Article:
RESOLVING YOUR TRAVEL COMPLAINTS
Office of Consumer Affairs
U.S. Department of Commerce
Washington, D.C. 20230
So that your dream vacation doesn't become a nightmare, plan ahead and consider the advice below.
Travel scams may seem a lot like genuine air fare and vacation package bargains. Consumers who complain about travel promotions are often contacted by a telemarketing firm or by postcard and told that they have won a prize. Vacation certificates, vouchers, club memberships and two-for-one offers are common travel promotions that may be too good to be true. To prevent problems:
never give your credit card or checking account number to a company when you are unsure of their reputation; check out the travel firm with consumer protection agencies and the Better Business Bureau where the company is located; get all details of travel offers, including restrictions and refund policies, in writing before you pay; check out travel offers with the hotels, airlines, or cruise lines involved before you pay.
Sometimes problems occur even if you are careful. If you have a problem which involves:
a travel promoter who won't provide the trip or give you a refund, contact the Attorney General's Office in the state where the business is located. contact or payment sent by mail, complain to the U.S. Postal Inspection Service's regional office where the business is located. Your local postmaster can give you the address. an offer charged to your credit card, notify your credit card company.
In any case, complain to the National Fraud Information Center (NFIC) at 1-800-876-7060. The NFIC, a project of the National Consumers League, collects information and shares it with enforcement agencies. And send a copy of your complaint to the Federal Trade Commission, Consumer Response Center, Washington, DC 20580. They don't handle individual complaints, but your letter might alert them to abuses requiring action.
Air fares are constantly changing and savvy consumers can find low fares.Remember to:
make sure you know all restrictions on airline tickets and what will happen if your plans change; protect your airline ticket, since lost tickets are very much like lost money; and keep your valuables with you as you travel. Airlines aren't required to compensate you for lost jewelry, cameras, or other valuables.
If you have a problemwith an airline because...
your flight was delayed or cancelled, or you missed your connection, check with the airline to see if they will reroute you on another carrier or provide amenities such as a meal, phone call, or hotel room.
your flight was overbooked, and you were involuntarily bumped, you aren't entitled to compensation if you reached your destination within one hour of your scheduled arrival time. Beyond one hour, if you met the airline's check-in requirements, you may receive the face value of your ticket (for 1-2 hours late) or twice the amount of the ticket up to $400 (more than 2 hours late).
your baggage was lost, delayed, or damaged, notify the airline's airport staff immediately. The airline's maximum liability per passenger on domestic flights is $1,250; $9.07/lb., up to a maximum of $640 on international flights.
your plans change and you're due a refund for your charged ticket, the airline must send a credit to your credit card company within 7 business days of receiving the information needed to process the credit. If you have trouble getting your refund, write to your credit card company.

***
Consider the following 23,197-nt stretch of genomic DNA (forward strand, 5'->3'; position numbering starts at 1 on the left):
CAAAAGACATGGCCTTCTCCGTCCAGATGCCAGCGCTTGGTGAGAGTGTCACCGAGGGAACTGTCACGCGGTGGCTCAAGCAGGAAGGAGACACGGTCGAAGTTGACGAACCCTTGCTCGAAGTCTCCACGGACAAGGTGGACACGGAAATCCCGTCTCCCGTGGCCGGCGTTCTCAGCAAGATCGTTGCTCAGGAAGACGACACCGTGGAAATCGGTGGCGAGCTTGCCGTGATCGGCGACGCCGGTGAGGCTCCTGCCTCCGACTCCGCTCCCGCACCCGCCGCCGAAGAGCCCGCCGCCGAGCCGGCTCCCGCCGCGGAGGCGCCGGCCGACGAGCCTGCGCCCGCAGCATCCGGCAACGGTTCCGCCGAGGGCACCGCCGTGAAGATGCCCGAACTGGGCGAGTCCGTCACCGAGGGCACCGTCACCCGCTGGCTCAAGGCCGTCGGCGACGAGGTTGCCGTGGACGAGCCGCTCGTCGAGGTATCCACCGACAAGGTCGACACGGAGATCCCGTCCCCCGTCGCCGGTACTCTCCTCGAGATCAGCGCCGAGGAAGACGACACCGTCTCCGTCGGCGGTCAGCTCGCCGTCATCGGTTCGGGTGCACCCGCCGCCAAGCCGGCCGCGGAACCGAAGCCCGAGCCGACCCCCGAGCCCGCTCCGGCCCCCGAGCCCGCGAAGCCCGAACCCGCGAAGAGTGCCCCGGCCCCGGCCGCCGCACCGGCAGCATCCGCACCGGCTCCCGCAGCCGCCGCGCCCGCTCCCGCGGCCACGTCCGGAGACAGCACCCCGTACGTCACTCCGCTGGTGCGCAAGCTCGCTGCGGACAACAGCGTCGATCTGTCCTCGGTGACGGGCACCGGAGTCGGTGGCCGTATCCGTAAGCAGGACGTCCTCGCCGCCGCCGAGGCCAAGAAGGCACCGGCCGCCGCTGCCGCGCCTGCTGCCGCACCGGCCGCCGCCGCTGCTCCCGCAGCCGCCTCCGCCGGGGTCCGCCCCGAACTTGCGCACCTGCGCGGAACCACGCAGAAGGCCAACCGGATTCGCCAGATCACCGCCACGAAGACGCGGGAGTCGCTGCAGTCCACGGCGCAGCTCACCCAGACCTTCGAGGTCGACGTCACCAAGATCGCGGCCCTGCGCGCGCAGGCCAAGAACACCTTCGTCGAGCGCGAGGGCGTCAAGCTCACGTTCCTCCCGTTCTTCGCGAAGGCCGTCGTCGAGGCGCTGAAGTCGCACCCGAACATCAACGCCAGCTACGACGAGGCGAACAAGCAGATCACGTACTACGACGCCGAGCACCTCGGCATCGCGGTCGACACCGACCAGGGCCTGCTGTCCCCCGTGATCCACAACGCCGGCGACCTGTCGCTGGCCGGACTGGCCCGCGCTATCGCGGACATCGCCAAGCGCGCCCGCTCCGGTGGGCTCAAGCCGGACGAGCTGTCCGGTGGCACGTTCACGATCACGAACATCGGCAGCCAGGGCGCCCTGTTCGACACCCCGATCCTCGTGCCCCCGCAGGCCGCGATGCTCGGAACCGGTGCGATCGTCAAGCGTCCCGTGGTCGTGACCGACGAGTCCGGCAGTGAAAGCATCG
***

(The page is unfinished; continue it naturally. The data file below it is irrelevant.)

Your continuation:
the airline doesn't resolve your problem, contact the U.S. Department of Transportation to report your service or safety complaint. File a service complaint with the Aviation Consumer Protection Division, U.S. Department of Transportation, C-75, Room 4107, 400 7th Street, S.W., Washington, DC 20590 (202/366-2220). Send complaints about safety or security to the Federal Aviation Administration, Community and Consumer Liaison Division (APA-200), 800 Independence Avenue, S.W., Washington, DC 20591 (202/267-3484 or 1-800-FAA-SURE).
If you have a complaint about cruise line services, you may want to contact the Federal Maritime Commission. While the Commission can't require the cruise line to resolve your problem, they will try to help resolve the difficulty. Contact: Office of Informal Inquiries and Complaints, Federal Maritime Commission, 800 North Capitol Street, N.W., Washington, DC 20573 (202/523-5807).
Passengers with complaints about cruise ship or terminal safety should call the U.S. Coast Guard's consumer hotline at 1-800-368-5647 for information on where to file a complaint. Report unsanitary conditions on cruise ships to the U.S. Public Health Service, Vessel Sanitation Program, 1015 North America Way, Room 107, Miami, FL 33132
Complaints about railroad passenger service should be sent to Amtrak Customer Relations, Washington Union Station, 60 Massachusetts Avenue, N.E., Washington, DC 20002 (202/906-2121).
Safety-related complaints should go to the Federal Railroad Administration, Office of Safety, Programs Division, 400 7th Street, S.W., 6th Floor, Washington, DC 20590
The Federal Highway Administration will handle complaints about interstate bus service. Complaints are handled by writing the Federal Highway Administration, Office of Motor Carriers, 400 7th Street, S.W., Washington, DC 20590, Attention: John F. Grimm. Greyhound Lines complaints are handled by contacting Greyhound Lines, Inc., P.O. Box 660362, Dallas, TX 75266-0362, (214/849-8000). For complaints about interstate service on other bus lines write the Federal Highway Administration, Office of Motor Carriers, Section of Insurance, HMT-25, Room 4133, 1201 Constitution Ave., N.W., Washington, DC 20423.
If your problem with bus lines is safety related, report it to the Federal Highway Administration, U.S. Department of Transportation, 400 7th Street, S.W., Washington, DC 20590 (202/366-1790).